18 December 2016

Electro-Harmonix Holy Grail Reverb Repair

I recently bought a non-functioning Electro-Harmonix Holy Grail Reverb. It's chock full of surface mounted components, so I wasn't sure if I could fix it, but having successfully repaired one of these before, I thought I'd give it a go.

Fig. 1. EHX Holy Grail Reverb, original enclosure.

Visual inspection revealed nothing, except a few solder joints that looked sloppier than stock. I plugged it in to verify that it didn't work, and indeed it didn't. Oddly, though, when I turned the knob, I briefly heard a reverb-soaked pop/clank sound, almost like when you jar an amp with the spring unit in it. Thinking something must be loose, I left it on and poked every wire and component that was big enough to poke with no luck.

Fig. 2. Everything looked good on both sides of the board, except for the three solder joints on the upper left of the board, which looked like they had been redone. That turned out to be irrelevant.
I ran out of time, so I left it for a week or so. I plugged it in again and it worked (?!). I moved all the controls, unplugged it and plugged it in again, and it did NOT work. After poking everything again and even wiggling the board while it was on, it occurred to me that the pot might be the culprit. I sprayed the crap out of it with DeOxit, gave it a little squirt of compressed air and turned it back and forth several times.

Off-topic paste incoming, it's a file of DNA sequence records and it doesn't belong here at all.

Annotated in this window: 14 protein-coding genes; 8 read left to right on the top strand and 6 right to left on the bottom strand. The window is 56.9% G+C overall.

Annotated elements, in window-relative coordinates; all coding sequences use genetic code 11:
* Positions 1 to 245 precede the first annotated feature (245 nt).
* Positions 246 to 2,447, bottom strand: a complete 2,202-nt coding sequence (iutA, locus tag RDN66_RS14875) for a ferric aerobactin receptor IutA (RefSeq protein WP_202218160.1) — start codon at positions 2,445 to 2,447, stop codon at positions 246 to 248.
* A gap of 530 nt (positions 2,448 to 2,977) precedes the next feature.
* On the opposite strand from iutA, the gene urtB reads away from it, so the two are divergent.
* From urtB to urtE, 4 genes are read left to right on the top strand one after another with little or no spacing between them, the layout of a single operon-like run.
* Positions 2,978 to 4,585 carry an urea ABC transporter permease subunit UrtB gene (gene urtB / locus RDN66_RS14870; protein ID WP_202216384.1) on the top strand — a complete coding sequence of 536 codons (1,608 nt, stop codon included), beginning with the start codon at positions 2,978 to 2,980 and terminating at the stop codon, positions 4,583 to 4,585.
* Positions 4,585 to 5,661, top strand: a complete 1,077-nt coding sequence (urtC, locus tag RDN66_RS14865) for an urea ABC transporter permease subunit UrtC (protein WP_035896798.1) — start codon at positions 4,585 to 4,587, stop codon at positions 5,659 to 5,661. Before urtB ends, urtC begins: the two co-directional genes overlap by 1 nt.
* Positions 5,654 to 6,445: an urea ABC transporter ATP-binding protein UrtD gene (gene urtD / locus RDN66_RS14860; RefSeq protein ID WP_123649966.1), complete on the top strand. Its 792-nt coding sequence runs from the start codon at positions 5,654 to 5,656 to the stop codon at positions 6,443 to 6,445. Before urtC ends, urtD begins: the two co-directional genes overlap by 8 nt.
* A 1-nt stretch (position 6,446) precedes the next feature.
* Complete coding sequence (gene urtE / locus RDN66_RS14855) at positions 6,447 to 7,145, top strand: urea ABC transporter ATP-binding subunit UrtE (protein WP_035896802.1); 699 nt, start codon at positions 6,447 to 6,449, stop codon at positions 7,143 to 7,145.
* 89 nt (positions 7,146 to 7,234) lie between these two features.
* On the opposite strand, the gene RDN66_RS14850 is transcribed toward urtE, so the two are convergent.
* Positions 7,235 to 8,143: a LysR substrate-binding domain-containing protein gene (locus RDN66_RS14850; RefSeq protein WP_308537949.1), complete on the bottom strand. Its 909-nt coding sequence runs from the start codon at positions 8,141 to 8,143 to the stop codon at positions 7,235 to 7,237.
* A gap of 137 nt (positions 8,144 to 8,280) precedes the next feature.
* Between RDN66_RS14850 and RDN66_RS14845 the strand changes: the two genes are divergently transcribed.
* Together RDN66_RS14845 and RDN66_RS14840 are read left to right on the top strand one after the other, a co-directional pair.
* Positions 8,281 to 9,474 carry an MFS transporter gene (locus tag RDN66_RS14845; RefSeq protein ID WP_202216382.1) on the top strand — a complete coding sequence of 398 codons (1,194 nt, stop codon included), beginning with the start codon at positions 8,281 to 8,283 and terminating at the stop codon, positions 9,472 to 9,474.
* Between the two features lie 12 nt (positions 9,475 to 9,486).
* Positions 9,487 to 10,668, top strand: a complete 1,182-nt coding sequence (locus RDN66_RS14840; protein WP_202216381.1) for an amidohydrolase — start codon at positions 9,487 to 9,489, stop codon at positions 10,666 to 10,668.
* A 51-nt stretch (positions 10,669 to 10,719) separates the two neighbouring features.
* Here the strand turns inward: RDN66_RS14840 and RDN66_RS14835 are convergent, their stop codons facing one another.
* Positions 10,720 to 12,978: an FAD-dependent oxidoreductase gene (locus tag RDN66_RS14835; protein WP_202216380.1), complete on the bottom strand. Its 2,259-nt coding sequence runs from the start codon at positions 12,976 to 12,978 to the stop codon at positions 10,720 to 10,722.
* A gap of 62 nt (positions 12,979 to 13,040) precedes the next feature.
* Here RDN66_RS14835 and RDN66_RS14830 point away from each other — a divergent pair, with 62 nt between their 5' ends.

I plugged it in and it worked. I fiddled with all the knobs and plugs like before and it still works. It must have had some gunk in the pot. It turned out to be less complicated than I expected.

Fan Fix for Squeaks and Gigs

My daughter got pretty pokey with the buttons on our 3-speed oscillating fan, so the buttons no longer latch when you press them. I know fans are fairly inexpensive, but I wanted to fix it because I like fixing things and I hate throwing out things like fans.

Because I was pretty sure that it would be hard or impossible to find the same switch assembly, I was going to just bypass the 3-speed switches and install an on-off switch for the lowest setting, which is the only one I use with this fan. But while looking for a switch, I found a pull-chain ceiling fan replacement switch, which seemed like an easy way to keep the three speeds.
Fig. 1. Wiring diagram for new switch, numbered the same as the old switch.

The original, non-working switch assembly had four connections: line, 1, 2, and 3. The ceiling fan had the same four connections, labeled as such on the housing. I marked the wires, snipped them, soldered the ends for stiffness (which was necessary for this switch) stripped them and inserted them into the new switch. I wrapped it in electrical tape, drilled a hole next to the non-working buttons (which I left in place to avoid having to cover four holes), and mounted it (using a washer for safe measure, since there isn't much difference between the diameter of the threads and the diameter of the brass ferrule.

Fig. 2. Finished product. It'll do.
It's not pretty, and it's a little less convenient than the buttons, but it was a cheap quick fix, and it works for my purposes.